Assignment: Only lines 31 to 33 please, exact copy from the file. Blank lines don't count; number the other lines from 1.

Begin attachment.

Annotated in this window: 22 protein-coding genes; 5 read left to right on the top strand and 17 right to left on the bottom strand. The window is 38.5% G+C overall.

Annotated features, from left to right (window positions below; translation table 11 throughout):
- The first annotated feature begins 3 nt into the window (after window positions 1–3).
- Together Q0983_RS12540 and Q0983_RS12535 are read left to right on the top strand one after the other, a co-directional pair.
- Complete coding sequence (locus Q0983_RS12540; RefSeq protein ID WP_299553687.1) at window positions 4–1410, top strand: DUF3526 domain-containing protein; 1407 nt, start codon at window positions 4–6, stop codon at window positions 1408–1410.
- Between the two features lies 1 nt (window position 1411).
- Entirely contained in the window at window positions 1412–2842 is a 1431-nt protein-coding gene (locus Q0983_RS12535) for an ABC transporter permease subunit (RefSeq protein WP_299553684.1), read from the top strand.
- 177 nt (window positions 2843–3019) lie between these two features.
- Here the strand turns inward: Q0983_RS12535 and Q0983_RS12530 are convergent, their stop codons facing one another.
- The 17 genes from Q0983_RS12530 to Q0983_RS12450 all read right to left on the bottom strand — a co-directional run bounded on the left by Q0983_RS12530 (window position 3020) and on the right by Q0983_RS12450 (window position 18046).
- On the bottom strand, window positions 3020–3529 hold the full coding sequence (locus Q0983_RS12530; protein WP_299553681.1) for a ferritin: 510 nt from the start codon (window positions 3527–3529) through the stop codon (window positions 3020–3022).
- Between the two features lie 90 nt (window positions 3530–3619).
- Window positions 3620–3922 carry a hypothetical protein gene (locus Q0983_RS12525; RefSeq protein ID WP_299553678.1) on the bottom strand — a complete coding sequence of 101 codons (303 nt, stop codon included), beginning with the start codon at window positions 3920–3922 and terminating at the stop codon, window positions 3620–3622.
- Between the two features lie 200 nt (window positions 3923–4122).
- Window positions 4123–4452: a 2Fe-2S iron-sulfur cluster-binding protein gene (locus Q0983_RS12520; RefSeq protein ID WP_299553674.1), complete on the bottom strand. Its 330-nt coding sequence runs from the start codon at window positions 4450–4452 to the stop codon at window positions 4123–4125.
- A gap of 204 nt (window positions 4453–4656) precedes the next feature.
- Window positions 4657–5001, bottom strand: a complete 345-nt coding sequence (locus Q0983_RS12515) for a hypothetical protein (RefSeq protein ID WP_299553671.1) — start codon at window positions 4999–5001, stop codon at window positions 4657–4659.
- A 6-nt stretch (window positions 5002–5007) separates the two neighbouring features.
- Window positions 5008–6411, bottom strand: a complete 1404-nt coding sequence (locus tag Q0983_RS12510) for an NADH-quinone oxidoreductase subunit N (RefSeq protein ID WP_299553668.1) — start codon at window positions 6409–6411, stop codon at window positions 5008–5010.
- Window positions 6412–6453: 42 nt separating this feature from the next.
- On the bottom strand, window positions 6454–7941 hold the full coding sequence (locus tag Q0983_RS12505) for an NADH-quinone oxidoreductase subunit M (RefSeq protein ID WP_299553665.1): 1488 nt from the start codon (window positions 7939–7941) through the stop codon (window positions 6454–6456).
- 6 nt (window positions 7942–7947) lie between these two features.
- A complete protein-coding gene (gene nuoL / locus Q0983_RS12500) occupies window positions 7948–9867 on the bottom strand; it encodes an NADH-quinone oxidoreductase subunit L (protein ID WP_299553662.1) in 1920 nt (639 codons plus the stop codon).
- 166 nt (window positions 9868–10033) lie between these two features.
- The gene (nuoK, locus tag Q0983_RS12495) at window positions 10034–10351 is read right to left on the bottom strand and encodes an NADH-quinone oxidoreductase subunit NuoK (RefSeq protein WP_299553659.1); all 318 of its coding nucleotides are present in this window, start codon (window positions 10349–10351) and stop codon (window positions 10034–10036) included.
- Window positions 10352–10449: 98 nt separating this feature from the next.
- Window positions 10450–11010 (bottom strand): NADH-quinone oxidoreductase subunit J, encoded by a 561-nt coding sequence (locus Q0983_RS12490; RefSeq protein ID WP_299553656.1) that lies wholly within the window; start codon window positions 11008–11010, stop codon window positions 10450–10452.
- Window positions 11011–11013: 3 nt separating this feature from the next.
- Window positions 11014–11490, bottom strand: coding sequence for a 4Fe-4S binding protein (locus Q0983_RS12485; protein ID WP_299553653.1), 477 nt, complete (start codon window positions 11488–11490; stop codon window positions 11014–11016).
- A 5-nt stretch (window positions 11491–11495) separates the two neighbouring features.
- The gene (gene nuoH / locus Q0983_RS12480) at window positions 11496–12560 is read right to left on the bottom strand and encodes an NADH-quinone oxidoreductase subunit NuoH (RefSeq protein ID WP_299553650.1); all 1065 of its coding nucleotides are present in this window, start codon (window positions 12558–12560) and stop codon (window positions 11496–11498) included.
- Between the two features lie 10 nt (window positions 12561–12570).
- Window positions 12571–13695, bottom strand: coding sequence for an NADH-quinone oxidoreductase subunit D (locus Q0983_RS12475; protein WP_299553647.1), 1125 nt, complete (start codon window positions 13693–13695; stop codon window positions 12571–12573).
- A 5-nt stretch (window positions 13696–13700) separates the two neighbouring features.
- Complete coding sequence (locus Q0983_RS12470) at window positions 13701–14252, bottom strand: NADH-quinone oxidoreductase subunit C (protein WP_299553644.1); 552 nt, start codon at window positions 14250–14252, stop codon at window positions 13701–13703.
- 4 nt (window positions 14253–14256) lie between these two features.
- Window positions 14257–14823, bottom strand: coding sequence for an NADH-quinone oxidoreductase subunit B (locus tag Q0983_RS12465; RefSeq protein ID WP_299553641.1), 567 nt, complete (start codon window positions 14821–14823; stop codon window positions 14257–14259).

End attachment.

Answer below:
- The gene (gene nuoH / locus Q0983_RS12480) at window positions 11496–12560 is read right to left on the bottom strand and encodes an NADH-quinone oxidoreductase subunit NuoH (RefSeq protein ID WP_299553650.1); all 1065 of its coding nucleotides are present in this window, start codon (window positions 12558–12560) and stop codon (window positions 11496–11498) included.
- Between the two features lie 10 nt (window positions 12561–12570).
- Window positions 12571–13695, bottom strand: coding sequence for an NADH-quinone oxidoreductase subunit D (locus Q0983_RS12475; protein WP_299553647.1), 1125 nt, complete (start codon window positions 13693–13695; stop codon window positions 12571–12573).